DA's Simelane theory rubbished

2010-09-14 21:21

Pretoria - The DA's theory of an ulterior motive in the appointment of Menzi Simelane as National Director of Public Prosecutions was "simply nonsense", counsel for President Jacob Zuma argued on Tuesday.

Zuma, Justice Minister Jeff Radebe and Simelane are opposing the Democratic Alliance's application in the North Gauteng High Court in Pretoria to set aside Simelane's appointment on the basis that it was irrational, unconstitutional and unlawful.

Counsel for the president, Nazeer Cassim SC, said the DA's theory that Simelane's predecessor Vusi Pikoli was fired because he wanted to prosecute former police commissioner Jackie Selebi was "frivolous" and "simply nonsense".

He said nothing could be read into the fact that Pikoli was given a golden handshake of R7.5m following a settlement of his court application for his reinstatement.

Fit and proper

Cassim dismissed the DA's claims that Simelane was not a fit and proper person for the post, arguing that Simelane had the necessary legal qualifications and that no court of law or any other responsible authority had ever found him not to be fit and proper.

He argued that the decision not to take disciplinary steps against Simelane as recommended by the Public Service Commission was Radebe's decision, to which Zuma was bound.

"The allegations made by the Ginwala Enquiry (into Pikoli's fitness to hold office) are untested and remain allegations.

"It would be unfair to elevate such allegations into findings of fact.

"... the president acted within the powers vested in him by the law and appointed Mr Simelane whom the president considered has value to add and would fulfil the functions of the NDPP.

"That the DA is unhappy with this appointment or considers that other more qualified and able persons have been overlooked does not suffice, we submit, under the principle of legality to set aside a decision vested in the president.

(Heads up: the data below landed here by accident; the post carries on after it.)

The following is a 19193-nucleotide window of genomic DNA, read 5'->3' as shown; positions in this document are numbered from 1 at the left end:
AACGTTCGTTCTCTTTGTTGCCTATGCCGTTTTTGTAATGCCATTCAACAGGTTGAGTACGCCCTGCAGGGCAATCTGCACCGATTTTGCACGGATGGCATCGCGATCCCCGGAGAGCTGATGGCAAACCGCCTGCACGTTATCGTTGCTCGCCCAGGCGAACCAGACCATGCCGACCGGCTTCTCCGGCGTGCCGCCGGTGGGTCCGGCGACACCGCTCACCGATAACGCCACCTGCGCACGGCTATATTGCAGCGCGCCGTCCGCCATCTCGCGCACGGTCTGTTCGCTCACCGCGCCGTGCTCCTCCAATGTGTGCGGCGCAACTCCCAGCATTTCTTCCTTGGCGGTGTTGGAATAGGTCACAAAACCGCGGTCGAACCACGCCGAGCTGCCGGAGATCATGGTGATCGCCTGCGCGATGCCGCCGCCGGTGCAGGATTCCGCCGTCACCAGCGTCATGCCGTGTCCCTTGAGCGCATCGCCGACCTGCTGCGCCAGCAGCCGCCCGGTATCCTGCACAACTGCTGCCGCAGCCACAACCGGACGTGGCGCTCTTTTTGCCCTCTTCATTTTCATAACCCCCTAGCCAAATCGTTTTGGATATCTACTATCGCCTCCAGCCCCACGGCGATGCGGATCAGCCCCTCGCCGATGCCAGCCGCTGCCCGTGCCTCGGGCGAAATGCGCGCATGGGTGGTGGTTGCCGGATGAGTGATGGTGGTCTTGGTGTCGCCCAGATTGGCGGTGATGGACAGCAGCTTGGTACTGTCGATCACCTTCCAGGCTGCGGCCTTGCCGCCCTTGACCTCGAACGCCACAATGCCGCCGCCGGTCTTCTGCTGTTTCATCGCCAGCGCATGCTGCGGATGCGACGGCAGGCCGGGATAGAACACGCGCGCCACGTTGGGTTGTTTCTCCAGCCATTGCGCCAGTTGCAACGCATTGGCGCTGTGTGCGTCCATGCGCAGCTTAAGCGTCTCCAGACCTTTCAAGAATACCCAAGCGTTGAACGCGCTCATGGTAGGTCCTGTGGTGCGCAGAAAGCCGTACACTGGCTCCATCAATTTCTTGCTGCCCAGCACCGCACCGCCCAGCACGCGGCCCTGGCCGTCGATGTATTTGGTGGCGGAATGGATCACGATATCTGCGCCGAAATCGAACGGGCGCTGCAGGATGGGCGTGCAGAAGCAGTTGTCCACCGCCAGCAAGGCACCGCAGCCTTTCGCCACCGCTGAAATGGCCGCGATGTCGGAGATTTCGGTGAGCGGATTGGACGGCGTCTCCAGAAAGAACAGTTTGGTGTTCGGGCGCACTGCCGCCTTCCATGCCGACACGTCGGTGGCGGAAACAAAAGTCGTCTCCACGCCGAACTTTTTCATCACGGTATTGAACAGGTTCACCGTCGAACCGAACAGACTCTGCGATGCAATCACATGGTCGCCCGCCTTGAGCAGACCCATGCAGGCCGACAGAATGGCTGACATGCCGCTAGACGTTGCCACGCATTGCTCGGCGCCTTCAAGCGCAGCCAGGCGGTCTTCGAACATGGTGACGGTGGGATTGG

"... the president, as part of his executive powers, is at liberty to appoint any individual he considers has the appropriate experience, is conscientious and possesses the elements of integrity to be entrusted with the responsibility of the office of the NDPP.

"... the people of South Africa elected the president and thereby vested their belief in the president's ability to appoint the NDPP whom he considered possessed the qualities to enable the office of the NDPP at this time of our history to fulfil the objectives of the office.

"We submit the president acted within the confines of the law and he is not answerable for his own value system when making the appointment of the NDPP," Cassim argued.


Counsel for the justice minister, Marumo Moerane SC, said the DA's obsession with Simelane's evidence at the Ginwala Enquiry was "a red herring" because Radebe had made it abundantly clear that the findings and recommendations of that enquiry were discussed at great length with Zuma.

He said the DA's theory about an improper motive for Simelane's appointment was a "threadbare theory" for which there was absolutely no basis in the real world.

The allegation that former president Thabo Mbeki had interfered in the prosecution of Selebi and tried to protect him was something the DA had "sucked out of the air" and was a lie it had propagated so often that they believed it to be true, he added.

"The prosecution of Selebi went ahead, despite the removal of Pikoli.

"The allegation is that Simelane was appointed to avoid the prosecution of President Zuma, but that decision was taken by )former acting prosecutions chief) Mokotedi Mpshe and therefore the whole theory collapses," Moerane said.

He submitted that the application was not a re-run of the Ginwala Enquiry, despite the DA's effort or relying, out of context and selectively, on the findings of the Enquiry.

He said it was clear to the minister that the termination of Pikoli's term as NDPP continued to rule the DA and that nothing could be said to placate it on the issue.

"... there is no intention of the part of government to exert improper pressure on the NDPP, or to interfere with the prosecution process or in prosecution decisions as implied by the applicant, as by so doing, the clear directives, principles and values of the Constitution, as well as the oath of office taken by him (Radebe) would be violated.

"With all due respect to the applicant, and however well meaning it may be, it can hardly contend that it represents the majority view in charging that Simelane is not sufficiently experienced, or that he does not have the conscientiousness and integrity to hold the office of NDPP.

"... the majority of the members of Parliament had no reservations regarding the termination of Pikoli's contract and the appointment of Simelane as his successor," he argued.